OPINION - Macron defeats Le Pen (with a little help from London)

  • Oops!
    Something went wrong.
    Please try again later.
  • Oops!
    Something went wrong.
    Please try again later.
  • Oops!
    Something went wrong.
    Please try again later.
·2-min read
In this article:
  • Oops!
    Something went wrong.
    Please try again later.
  • Oops!
    Something went wrong.
    Please try again later.
  • Oops!
    Something went wrong.
    Please try again later.
 (West End Final)
(West End Final)

Emmanuel Macron continues to confound just about everyone. In securing 58 per cent of the vote (and 93 per cent of French voters living in the UK) in yesterday’s second round, he became the first president in two decades to win re-election.

His victory over the far-right candidate Marine Le Pen, although narrower than in 2017 when he won with 66 per cent, was in some ways more impressive. This time, he had a record to run on – or from – depending on your point of view.

The French have little love for their incumbents. Francois Hollande famously fell to 4 per cent in the polls before declining to run for a second term. So Macron’s victory is in some ways as if Leicester City had not only won but retained their Premier League title.

Twice now has swept aside the traditional parties of the centre-left and right (the Socialist Party and the Republicans managed 7 per cent *between them* in the first round) and triumphed over both extreme candidates.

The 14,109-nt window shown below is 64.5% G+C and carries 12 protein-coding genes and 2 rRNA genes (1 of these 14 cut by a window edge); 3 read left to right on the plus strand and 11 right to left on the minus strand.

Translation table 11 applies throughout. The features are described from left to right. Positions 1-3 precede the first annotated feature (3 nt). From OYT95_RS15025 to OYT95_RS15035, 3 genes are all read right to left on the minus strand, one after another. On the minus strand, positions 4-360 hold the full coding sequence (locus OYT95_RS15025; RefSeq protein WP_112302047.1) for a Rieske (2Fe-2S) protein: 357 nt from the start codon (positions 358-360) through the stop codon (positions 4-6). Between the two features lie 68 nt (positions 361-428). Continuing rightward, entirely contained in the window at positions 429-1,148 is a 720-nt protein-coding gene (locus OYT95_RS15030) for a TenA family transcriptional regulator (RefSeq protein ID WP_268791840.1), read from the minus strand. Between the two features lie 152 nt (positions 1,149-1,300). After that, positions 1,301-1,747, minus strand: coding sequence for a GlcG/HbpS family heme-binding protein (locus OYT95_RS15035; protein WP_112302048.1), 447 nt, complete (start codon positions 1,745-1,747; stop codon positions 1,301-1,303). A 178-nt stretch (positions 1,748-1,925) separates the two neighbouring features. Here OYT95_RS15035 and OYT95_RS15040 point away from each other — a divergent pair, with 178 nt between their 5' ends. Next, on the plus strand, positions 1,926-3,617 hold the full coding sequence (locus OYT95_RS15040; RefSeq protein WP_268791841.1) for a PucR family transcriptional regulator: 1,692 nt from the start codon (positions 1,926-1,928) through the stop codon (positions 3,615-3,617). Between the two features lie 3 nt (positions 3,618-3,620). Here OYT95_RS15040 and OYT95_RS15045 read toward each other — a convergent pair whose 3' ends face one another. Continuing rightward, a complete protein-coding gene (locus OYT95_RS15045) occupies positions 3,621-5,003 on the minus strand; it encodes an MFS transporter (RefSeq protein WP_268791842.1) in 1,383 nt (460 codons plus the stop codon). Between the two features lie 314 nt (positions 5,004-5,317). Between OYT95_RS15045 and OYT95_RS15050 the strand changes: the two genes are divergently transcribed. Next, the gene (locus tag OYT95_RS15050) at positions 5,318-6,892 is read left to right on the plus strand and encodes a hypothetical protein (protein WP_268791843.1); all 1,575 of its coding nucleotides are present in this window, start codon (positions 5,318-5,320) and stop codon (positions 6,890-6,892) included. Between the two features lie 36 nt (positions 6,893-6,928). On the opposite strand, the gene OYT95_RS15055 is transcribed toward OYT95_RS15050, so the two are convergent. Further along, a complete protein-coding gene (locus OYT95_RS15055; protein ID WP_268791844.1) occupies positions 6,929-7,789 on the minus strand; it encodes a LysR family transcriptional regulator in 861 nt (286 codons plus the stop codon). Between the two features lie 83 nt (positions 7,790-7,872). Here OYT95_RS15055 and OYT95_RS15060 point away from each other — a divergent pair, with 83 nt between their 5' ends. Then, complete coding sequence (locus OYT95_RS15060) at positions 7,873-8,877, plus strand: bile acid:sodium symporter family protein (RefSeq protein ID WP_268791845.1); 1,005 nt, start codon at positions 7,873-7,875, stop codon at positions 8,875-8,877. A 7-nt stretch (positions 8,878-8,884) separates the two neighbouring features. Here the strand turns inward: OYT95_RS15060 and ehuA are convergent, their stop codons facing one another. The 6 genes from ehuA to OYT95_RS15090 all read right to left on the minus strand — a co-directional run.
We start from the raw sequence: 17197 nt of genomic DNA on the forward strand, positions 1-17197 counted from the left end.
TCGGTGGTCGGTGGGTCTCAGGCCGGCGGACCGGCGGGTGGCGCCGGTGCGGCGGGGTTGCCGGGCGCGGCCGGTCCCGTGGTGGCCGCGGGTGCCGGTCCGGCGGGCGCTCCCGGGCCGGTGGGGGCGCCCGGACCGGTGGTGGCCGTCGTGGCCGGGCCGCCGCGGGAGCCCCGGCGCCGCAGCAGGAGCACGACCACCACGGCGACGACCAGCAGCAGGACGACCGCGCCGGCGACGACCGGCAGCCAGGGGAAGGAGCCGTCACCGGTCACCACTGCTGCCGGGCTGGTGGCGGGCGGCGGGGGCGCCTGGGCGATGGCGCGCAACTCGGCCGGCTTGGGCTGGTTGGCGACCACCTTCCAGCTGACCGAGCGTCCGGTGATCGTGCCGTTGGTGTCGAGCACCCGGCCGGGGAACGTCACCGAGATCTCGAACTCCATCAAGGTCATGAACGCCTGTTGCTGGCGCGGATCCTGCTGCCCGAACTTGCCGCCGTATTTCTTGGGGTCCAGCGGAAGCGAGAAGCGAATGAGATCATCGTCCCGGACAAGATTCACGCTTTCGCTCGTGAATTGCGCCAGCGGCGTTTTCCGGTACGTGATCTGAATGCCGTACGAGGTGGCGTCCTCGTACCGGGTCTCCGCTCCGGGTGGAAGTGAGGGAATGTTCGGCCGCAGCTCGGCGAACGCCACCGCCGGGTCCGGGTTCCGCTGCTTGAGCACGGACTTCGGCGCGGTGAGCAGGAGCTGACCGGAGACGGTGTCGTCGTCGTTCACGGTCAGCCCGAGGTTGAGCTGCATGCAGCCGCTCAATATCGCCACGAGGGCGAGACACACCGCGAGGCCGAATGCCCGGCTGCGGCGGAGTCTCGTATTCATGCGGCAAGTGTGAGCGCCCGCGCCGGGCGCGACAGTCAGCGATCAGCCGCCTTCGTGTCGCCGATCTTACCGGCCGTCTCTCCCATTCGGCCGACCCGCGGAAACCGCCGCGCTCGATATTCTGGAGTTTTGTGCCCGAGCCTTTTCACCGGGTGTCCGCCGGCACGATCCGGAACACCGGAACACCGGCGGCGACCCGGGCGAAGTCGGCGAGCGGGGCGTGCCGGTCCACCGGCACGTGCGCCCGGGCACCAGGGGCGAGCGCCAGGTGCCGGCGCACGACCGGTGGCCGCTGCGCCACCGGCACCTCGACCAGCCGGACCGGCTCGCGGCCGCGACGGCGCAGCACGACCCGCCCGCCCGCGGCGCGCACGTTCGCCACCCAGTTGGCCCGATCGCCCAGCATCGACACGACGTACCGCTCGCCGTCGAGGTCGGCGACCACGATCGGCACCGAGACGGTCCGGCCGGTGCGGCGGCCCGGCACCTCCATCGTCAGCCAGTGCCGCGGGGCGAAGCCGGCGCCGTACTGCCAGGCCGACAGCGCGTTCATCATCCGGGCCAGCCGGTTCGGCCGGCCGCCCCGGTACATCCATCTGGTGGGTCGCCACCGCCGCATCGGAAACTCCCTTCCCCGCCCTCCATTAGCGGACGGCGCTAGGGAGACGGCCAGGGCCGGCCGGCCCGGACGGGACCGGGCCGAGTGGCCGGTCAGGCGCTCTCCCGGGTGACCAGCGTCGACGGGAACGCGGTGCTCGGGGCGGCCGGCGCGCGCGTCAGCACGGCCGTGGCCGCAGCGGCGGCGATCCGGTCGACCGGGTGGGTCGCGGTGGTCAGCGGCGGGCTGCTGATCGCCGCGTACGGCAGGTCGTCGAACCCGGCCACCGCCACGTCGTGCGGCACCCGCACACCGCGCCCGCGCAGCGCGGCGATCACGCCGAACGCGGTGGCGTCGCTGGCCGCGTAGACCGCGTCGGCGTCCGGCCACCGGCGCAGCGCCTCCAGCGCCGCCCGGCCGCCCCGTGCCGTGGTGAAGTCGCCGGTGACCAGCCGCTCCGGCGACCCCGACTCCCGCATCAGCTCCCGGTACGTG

On the flip side, it is hard to get away from the fact that more than two-fifths of French voters backed a hard-right candidate. Le Pen may have moderated her language – and dropped her pledge that France should leave the euro – but her win would have represented a significant victory for illiberalism and a certain Vladimir Putin.

Sunder Katwala, director of the British Future think tank, has a useful way of framing Le Pen’s performance. Her 42 per cent may represent the best any Le Pen, including her father Jean-Marie, has secured in their three jaunts to the run-off.

At the same time, it would be the worst second round result of any losing presidential candidate who happens not to be called ‘Le Pen’.

As for us, don’t expect much of a change in UK-France relations. Macron will be more focused on leaving a legacy in Europe. Still, the memes have been good. This was my personal favourite, with a London flavour.

In the comment pages, Vicky Jessop says women like her are transforming nerd culture — it’s now chic to geek out on Comic Con. Also worth a click and scroll to the bottom for you Selling Sunset fans.

Meanwhile, Melanie McDonagh thinks the Angela Rayner furore distracts from Westminster’s real power problem. If you still need convincing, just read the first sentence.

Finally, coming soon: a bench to help make new friends. “Friendship benches” where Londoners can talk to a health volunteer about anxiety, depression and other concerns could be installed beside Tube stations, shops and cafes.

This article appears in our newsletter, West End Final – delivered 4pm daily – bringing you the very best of the paper, from culture and comment to features and sport. Sign up here.

Our goal is to create a safe and engaging place for users to connect over interests and passions. In order to improve our community experience, we are temporarily suspending article commenting